Thomas R. Fitzgerald
|Chief Justice of the Illinois Supreme Court|
September 2008 –October 2010
|Succeeded by||Mary Jane Theis|
|Member of the Supreme Court of Illinois|
|Born||July 10, 1941|
Chicago, Illinois, U.S.
|Died||November 1, 2015 74) (aged|
La Grange, Illinois, U.S.
|Alma mater|| Loyola University Chicago |
The John Marshall Law School
Thomas R. Fitzgerald (July 10, 1941 – November 1, 2015) was a chief justice of the Illinois Supreme Court. He became the first Illinois chief justice to preside over the impeachment trial of a sitting governor when he presided over the impeachment trial of Governor Rod Blagojevich.
A number of controversies related to Rod Blagojevich, formerly the Governor of Illinois, were covered in the press during and after his administration. In addition to a reputation for secrecy that was noted by the Associated Press, Blagojevich was the subject of political, legal, and personal controversies similar to those of his predecessor, Republican Governor George Ryan. To the surprise of many, Blagojevich said in 2008 that he agreed with the idea of commuting Ryan's federal prison sentence.
Born in Chicago on July 10, 1941,Fitzgerald graduated from Leo Catholic High School in 1959. He attended Loyola University Chicago before enlisting in the United States Navy. Following his tour of duty in the Navy, he graduated with honors from The John Marshall Law School, where he was a founder of the school's current law review and served as its associate editor.
Chicago, officially the City of Chicago, is the most populous city in the U.S. state of Illinois and the third most populous city in the United States. With an estimated population of 2,705,994 (2018), it is also the most populous city in the Midwestern United States. Chicago is the county seat of Cook County, the second most populous county in the US, with portions of the northwest city limits extending into DuPage County near O'Hare Airport. Chicago is the principal city of the Chicago metropolitan area, often referred to as Chicagoland. At nearly 10 million people, the metropolitan area is the third most populous in the nation.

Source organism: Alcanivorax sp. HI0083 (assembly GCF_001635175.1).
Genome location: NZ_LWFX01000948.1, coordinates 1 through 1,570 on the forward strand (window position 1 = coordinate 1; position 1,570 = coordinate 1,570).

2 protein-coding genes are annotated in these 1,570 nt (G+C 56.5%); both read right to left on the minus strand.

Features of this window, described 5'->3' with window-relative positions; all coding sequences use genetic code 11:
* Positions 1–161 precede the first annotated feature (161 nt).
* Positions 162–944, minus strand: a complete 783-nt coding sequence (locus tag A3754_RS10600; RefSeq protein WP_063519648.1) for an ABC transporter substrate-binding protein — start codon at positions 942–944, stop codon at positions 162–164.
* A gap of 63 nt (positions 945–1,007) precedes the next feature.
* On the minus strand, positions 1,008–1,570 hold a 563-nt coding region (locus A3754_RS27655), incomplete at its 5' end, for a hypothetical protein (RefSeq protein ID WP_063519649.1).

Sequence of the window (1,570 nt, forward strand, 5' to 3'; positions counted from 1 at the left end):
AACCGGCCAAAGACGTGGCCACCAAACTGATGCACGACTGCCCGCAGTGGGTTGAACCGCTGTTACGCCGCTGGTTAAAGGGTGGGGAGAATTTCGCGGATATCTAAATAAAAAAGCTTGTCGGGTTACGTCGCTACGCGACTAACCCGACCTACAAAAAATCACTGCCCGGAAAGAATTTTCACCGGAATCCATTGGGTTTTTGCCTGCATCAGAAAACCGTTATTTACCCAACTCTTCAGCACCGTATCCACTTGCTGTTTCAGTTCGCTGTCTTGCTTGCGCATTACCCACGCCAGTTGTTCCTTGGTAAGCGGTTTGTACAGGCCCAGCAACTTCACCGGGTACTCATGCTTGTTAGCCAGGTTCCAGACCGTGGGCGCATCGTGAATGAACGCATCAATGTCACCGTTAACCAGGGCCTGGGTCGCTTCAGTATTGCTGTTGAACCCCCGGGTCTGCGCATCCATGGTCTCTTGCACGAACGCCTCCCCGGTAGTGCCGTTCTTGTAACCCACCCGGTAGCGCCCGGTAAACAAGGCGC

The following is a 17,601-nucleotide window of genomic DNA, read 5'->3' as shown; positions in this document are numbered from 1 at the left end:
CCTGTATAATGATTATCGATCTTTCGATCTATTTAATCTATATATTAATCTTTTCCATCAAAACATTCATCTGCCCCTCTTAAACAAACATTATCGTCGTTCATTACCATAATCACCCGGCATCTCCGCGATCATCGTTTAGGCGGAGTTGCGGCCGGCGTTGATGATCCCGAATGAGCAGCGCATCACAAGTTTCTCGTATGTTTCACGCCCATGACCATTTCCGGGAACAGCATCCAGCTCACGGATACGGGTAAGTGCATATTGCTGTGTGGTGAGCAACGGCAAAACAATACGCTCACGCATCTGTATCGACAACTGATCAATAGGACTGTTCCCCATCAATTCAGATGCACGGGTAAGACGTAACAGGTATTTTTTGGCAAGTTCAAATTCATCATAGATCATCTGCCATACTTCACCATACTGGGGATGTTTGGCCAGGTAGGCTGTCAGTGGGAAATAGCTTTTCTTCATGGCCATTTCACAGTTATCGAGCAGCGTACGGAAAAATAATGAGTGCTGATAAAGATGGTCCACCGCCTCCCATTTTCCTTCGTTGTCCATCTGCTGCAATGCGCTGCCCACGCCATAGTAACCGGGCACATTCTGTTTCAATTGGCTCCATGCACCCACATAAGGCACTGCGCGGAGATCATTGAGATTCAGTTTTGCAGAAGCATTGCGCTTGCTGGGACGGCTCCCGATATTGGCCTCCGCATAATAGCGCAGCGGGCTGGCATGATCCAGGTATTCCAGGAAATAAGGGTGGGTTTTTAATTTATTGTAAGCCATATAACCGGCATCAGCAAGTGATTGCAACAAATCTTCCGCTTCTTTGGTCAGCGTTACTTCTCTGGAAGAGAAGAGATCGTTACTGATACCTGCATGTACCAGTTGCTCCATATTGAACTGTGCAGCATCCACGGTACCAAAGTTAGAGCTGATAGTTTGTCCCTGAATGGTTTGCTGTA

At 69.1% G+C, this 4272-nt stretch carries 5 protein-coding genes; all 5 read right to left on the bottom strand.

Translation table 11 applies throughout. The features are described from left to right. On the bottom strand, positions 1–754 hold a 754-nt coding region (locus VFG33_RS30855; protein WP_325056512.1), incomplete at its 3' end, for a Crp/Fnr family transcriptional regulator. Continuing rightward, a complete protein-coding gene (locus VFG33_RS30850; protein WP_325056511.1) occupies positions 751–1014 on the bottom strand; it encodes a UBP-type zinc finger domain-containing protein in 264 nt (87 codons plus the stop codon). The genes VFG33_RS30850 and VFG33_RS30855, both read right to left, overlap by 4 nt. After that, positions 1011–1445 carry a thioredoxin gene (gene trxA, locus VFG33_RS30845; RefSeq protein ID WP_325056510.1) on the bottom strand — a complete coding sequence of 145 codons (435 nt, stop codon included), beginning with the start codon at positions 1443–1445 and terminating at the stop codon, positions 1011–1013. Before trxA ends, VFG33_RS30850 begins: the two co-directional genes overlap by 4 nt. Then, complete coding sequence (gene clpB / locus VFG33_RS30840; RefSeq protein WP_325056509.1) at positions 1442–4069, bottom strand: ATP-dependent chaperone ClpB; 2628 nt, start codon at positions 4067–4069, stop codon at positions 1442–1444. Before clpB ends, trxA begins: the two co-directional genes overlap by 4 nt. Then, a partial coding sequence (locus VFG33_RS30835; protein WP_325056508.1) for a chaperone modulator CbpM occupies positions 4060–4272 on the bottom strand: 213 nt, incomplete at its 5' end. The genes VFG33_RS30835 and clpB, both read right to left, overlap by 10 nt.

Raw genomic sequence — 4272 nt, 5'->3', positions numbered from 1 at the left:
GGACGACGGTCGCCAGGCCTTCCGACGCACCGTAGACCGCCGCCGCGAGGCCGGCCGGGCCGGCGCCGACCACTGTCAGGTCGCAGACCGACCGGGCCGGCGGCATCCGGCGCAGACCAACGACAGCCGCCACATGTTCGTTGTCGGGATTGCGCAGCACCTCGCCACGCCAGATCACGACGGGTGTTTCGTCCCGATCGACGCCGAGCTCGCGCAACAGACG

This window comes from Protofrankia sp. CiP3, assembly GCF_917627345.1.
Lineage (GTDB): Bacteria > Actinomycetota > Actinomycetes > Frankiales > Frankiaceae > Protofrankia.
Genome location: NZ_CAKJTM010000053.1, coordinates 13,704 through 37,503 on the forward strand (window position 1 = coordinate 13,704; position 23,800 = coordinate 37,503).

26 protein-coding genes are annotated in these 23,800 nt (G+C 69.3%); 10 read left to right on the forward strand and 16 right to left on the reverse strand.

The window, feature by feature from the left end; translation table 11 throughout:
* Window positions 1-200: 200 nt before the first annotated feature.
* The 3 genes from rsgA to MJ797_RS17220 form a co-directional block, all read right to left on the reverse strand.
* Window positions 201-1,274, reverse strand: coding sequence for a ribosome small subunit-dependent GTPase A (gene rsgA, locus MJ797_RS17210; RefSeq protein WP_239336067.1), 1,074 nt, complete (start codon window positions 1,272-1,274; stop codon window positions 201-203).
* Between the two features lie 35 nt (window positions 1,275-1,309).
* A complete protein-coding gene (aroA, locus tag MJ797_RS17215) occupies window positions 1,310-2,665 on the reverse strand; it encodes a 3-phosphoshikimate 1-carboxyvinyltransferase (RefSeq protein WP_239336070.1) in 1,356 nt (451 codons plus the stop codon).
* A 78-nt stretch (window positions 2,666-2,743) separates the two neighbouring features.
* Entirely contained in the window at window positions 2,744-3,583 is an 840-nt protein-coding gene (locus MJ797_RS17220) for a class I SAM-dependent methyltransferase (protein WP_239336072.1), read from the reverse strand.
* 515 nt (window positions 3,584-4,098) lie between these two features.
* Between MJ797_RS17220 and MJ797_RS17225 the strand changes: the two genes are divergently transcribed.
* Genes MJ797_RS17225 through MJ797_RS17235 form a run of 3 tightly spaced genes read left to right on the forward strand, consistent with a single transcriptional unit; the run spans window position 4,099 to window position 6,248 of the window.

Leo Catholic High School is a private all-male Roman Catholic high school in the Auburn-Gresham neighborhood of Chicago, Illinois, United States. It is located in the Roman Catholic Archdiocese of Chicago and home to a predominantly African–American student body. The school is named in honor of Pope Leo XIII.
Loyola University Chicago is a private Catholic research university in Chicago, Illinois. Founded in 1870 by the Jesuits, Loyola is one of the largest Catholic universities in the United States. Loyola's professional schools include programs in medicine, nursing, and health sciences anchored by the Loyola University Medical Center.
The son of a circuit court judge, Fitzgerald began his own career in the law as a prosecutor in the Cook County State's Attorney's Office. When first elected to the bench in 1976, he was the youngest Cook County judge.He served as a trial judge in the Criminal Court from 1976 to 1987, when he was assigned Supervising Judge of Traffic Court. In 1989, he returned to the Criminal Division as Presiding judge. He was also appointed to serve as presiding judge of Illinois's first statewide Grand Jury. He was elected to the Supreme Court of Illinois for the First District in 2000.
Law is a system of rules that are created and enforced through social or governmental institutions to regulate behavior. It has been defined both as "the Science of Justice" and "the Art of Justice". Law is a system that regulates and ensures that individuals or a community adhere to the will of the state. State-enforced laws can be made by a collective legislature or by a single legislator, resulting in statutes, by the executive through decrees and regulations, or established by judges through precedent, normally in common law jurisdictions. Private individuals can create legally binding contracts, including arbitration agreements that may elect to accept alternative arbitration to the normal court process. The formation of laws themselves may be influenced by a constitution, written or tacit, and the rights encoded therein. The law shapes politics, economics, history and society in various ways and serves as a mediator of relations between people.